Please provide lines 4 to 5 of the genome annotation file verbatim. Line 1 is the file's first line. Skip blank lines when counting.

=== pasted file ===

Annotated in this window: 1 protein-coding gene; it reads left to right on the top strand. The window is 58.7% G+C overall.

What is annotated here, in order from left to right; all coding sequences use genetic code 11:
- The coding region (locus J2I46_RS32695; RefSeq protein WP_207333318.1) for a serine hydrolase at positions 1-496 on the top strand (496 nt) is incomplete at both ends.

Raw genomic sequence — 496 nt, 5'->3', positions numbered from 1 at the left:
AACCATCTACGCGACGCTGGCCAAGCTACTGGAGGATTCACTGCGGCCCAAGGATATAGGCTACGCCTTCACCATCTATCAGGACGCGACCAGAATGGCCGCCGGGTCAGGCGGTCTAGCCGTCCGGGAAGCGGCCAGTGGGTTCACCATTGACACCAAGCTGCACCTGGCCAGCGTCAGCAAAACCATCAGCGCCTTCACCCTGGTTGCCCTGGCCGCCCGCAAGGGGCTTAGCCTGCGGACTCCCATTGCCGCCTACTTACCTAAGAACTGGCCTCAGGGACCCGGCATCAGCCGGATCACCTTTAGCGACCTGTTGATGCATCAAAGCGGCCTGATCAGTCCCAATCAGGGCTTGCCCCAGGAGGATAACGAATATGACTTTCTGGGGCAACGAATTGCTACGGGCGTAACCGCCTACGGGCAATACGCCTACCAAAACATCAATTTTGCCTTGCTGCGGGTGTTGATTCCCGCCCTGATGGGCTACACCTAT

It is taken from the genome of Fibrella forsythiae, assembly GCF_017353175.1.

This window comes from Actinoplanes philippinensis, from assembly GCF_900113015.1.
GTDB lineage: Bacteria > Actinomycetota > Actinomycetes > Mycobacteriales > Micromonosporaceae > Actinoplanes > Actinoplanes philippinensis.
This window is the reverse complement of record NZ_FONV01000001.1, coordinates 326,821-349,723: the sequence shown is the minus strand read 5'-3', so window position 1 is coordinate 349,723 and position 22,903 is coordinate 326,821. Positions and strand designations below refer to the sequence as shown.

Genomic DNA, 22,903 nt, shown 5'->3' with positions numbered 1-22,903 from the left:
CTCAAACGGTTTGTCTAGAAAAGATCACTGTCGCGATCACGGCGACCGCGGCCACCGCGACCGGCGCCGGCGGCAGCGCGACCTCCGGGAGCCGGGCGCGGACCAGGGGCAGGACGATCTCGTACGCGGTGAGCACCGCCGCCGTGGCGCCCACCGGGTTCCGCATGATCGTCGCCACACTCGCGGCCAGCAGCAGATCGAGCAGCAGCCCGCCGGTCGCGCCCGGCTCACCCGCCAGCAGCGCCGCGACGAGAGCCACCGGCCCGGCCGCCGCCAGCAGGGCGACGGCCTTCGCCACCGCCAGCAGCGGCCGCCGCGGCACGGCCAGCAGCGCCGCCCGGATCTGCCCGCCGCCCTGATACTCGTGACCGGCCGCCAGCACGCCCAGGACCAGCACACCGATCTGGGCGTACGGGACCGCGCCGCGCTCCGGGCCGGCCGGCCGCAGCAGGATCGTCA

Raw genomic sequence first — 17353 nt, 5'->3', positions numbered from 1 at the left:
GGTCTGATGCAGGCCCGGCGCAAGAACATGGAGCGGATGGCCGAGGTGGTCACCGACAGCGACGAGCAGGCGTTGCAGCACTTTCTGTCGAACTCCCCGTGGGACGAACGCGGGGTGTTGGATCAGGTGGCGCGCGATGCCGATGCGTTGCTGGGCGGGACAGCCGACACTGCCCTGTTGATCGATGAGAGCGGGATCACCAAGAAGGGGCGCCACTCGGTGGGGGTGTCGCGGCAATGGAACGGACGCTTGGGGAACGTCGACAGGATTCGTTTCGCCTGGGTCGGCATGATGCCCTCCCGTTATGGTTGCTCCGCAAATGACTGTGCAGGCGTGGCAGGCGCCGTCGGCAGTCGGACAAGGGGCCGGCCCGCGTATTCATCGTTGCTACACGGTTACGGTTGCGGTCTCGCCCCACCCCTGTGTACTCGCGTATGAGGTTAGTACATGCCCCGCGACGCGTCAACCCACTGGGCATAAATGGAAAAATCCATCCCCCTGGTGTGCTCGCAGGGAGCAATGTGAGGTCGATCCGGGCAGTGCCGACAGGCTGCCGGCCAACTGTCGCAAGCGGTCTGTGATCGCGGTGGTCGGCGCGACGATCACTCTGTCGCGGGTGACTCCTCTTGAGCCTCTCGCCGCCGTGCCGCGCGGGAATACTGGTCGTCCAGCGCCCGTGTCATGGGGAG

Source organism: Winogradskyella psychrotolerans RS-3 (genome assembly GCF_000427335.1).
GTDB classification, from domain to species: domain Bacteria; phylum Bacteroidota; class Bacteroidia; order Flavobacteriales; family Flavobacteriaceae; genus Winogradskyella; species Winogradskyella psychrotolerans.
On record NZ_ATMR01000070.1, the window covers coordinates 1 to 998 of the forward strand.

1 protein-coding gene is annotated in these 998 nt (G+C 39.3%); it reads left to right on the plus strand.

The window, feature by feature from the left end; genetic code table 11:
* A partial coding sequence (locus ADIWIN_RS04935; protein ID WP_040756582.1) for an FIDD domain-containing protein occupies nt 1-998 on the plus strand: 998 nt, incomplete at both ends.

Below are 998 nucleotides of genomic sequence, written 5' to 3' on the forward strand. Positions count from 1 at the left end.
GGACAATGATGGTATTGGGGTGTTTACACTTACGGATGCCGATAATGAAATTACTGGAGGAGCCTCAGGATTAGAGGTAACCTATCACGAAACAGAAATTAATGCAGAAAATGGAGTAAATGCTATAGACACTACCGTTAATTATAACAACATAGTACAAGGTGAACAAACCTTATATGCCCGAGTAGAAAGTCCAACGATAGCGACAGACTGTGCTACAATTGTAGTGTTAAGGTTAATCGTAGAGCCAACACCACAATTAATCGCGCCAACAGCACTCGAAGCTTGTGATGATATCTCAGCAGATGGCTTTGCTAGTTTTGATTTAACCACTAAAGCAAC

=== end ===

Raw genomic sequence — 496 nt, 5'->3', positions numbered from 1 at the left:
AACCATCTACGCGACGCTGGCCAAGCTACTGGAGGATTCACTGCGGCCCAAGGATATAGGCTACGCCTTCACCATCTATCAGGACGCGACCAGAATGGCCGCCGGGTCAGGCGGTCTAGCCGTCCGGGAAGCGGCCAGTGGGTTCACCATTGACACCAAGCTGCACCTGGCCAGCGTCAGCAAAACCATCAGCGCCTTCACCCTGGTTGCCCTGGCCGCCCGCAAGGGGCTTAGCCTGCGGACTCCCATTGCCGCCTACTTACCTAAGAACTGGCCTCAGGGACCCGGCATCAGCCGGATCACCTTTAGCGACCTGTTGATGCATCAAAGCGGCCTGATCAGTCCCAATCAGGGCTTGCCCCAGGAGGATAACGAATATGACTTTCTGGGGCAACGAATTGCTACGGGCGTAACCGCCTACGGGCAATACGCCTACCAAAACATCAATTTTGCCTTGCTGCGGGTGTTGATTCCCGCCCTGATGGGCTACACCTAT